Chicago, sex and AIDS

Few Gay Man Regret Disclosing HIV Status To Friends, Family
Gay men who are HIV-positive rarely regret revealing their health status to others, according to a new Ohio State University study. The study, the first of its kind, could be important for clinicians who work with HIV-positive men who are often uncertain whether to tell friends, family, co-workers or others about being diagnosed with the virus that causes AIDS. It was published in the April issue of the journal AIDS Education and Prevention. The Centers for Disease Control and Prevention estimates that more than 1 million people in the nation were living with AIDS or HIV by the end of 2003. In Ohio, the Ohio Department of Health reports that about 15,000 residents had HIV or AIDS as of mid-2004. Nearly 16,000 Americans died of AIDS in 2004, with 529,000 AIDS-related deaths since 1981.
“I was very surprised at how little regret we found, because you see the angst in HIV-positive men who deliberate very carefully on whether or not to tell people,” said Julianne Serovich. Serovich is the lead author of the study and chair of Human Development and Family Science in Ohio Stateʼs College of Human Ecology. “The results offer hope for people who are working in this field,” Serovich said. “We can tell HIV-positive men that others in their position rarely regret the fact that other people know their status.” Serovich has studied HIV disclosure since 1997. In previous studies, she found that HIV-positive men who disclose their condition are more likely to get necessary medical help, to find out about new clinical trials and therapies, and are more likely to get social support. Those who reveal their status to, and get support specifically from, family members are less likely to engage in risky sexual behaviors and are less likely to be depressed.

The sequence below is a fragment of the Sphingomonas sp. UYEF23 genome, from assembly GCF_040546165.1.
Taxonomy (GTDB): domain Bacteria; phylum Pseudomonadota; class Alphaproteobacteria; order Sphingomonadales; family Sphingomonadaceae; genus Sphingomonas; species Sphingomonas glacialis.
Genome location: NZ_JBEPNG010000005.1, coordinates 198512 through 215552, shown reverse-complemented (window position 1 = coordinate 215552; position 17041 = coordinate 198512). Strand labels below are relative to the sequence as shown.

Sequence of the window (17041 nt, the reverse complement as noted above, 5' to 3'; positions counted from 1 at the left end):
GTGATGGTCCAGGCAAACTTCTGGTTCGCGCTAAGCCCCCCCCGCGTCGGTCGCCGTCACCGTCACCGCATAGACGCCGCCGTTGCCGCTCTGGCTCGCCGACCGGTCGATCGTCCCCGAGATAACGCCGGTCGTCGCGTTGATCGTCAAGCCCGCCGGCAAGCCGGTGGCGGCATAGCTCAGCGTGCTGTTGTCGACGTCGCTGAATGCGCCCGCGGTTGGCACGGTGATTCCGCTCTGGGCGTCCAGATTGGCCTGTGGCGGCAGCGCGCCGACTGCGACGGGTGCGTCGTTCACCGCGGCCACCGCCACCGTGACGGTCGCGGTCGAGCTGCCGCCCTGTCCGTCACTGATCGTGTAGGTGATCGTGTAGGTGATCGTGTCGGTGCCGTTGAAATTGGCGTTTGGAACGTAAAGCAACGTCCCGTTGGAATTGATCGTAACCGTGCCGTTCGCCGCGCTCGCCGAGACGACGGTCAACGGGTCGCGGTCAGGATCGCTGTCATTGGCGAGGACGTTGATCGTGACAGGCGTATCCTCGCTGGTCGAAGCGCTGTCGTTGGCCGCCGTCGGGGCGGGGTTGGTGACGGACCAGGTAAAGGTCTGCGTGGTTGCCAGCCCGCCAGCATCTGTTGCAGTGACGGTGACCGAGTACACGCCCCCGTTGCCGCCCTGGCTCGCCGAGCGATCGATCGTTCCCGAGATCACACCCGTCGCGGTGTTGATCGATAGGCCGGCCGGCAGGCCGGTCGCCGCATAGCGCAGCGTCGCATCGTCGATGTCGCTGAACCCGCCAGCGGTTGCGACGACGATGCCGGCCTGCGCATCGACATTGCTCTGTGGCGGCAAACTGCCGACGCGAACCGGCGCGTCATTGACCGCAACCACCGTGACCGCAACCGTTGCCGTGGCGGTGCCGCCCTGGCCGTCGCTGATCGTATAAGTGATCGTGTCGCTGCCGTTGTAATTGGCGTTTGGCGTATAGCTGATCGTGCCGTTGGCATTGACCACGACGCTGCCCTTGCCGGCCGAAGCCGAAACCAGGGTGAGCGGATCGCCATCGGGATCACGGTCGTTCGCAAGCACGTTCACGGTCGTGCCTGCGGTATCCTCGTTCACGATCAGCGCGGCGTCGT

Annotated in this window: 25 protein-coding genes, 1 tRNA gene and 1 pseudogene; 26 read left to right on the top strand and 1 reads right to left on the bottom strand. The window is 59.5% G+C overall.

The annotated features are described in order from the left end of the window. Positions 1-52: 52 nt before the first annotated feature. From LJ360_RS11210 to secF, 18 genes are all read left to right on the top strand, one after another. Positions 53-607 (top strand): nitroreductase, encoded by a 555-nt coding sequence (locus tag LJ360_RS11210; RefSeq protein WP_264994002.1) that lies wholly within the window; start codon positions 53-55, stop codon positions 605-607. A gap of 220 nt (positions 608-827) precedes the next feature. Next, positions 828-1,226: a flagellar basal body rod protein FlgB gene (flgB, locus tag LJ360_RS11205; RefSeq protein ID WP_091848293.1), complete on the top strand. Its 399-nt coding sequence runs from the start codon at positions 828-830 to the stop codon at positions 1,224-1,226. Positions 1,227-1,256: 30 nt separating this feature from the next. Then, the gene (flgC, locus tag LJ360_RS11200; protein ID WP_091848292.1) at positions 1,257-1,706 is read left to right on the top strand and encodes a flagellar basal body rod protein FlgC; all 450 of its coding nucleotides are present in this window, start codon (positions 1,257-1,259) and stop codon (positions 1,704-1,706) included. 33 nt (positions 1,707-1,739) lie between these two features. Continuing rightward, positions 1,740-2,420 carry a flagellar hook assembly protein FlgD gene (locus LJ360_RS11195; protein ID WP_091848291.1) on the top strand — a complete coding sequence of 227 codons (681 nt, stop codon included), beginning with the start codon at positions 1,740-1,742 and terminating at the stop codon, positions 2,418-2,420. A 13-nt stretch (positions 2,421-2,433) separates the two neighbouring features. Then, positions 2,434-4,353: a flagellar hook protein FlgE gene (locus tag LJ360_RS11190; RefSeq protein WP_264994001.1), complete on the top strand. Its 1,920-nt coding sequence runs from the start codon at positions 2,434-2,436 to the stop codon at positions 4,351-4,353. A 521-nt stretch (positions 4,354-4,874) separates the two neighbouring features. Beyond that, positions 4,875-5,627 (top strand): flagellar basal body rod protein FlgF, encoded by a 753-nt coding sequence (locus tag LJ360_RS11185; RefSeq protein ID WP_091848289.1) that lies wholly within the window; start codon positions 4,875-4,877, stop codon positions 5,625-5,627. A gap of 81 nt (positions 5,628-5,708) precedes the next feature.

In the current study, Serovich, along with post-doctoral research fellow Tina Mason and doctoral students Paula Toviessi and Dianne Bautista, extensively interviewed 76 HIV-positive gay men once a year in 1998, 1999 and 2000, and asked them to fill out lengthy questionnaires every six months. As part of these inquiries, researchers asked participants about their social networks, including friends, family members, colleagues and acquaintances.

Liberal Democrat MP Mark Oaten has revealed that middle age and his political workload contributed to him having a gay affair with a rent boy.
Mr Oaten, MP for Winchester, resigned from his Lib Dem Home Affairs post and the leadership race in January 2006 after allegations in the News of the World of a gay relationship with a male prostitute.
He wrote in the Sunday Times yesterday, “For most of my life I have never had any doubts about my sexuality. But I have now come to believe that a personʼs sexuality is not such a black or white issue. “I donʼt think I would ever have had reason to reconsider my sexuality had it not been for a combination of factors and events at a difficult period in my life.”
These factors included a fear that he was losing his youth after a “dramatic loss of hair” in his 30s, and unhappiness at work.Mr Oaten added, “I donʼt blame anyone but myself for the mess Iʼm in. I accept that I will always be known as a scandal MP; but, instead of living out the rest of my days in hiding, Iʼm determined to try to rebuild my life. I have no excuses for what Iʼve done but I hope that by trying to explain what went on I can end the public fascination and move on.”
By Marc Shoffman ©

More than 11,000 Participants Committed to Chicago Gay Games
Just three weeks after reaching 10,000 participants, more than 11,000 participants from more than 50 countries committed to attending the 7th Gay Games Sports & Cultural Festival, July 15-22, 2006.
“Regular registration ended on April 15, 2006 and we saw a significant surge in sign ups as individuals sought to avoid late fees,” said Sam Coady, Gay Games Chicago Board Co-Chair. “Many sports are nearly full and others will close soon so that our Sports Managers can finalize schedules and officials for these huge tournaments. We continue to urge individuals to register soon to avoid losing a spot in their favorite sport.”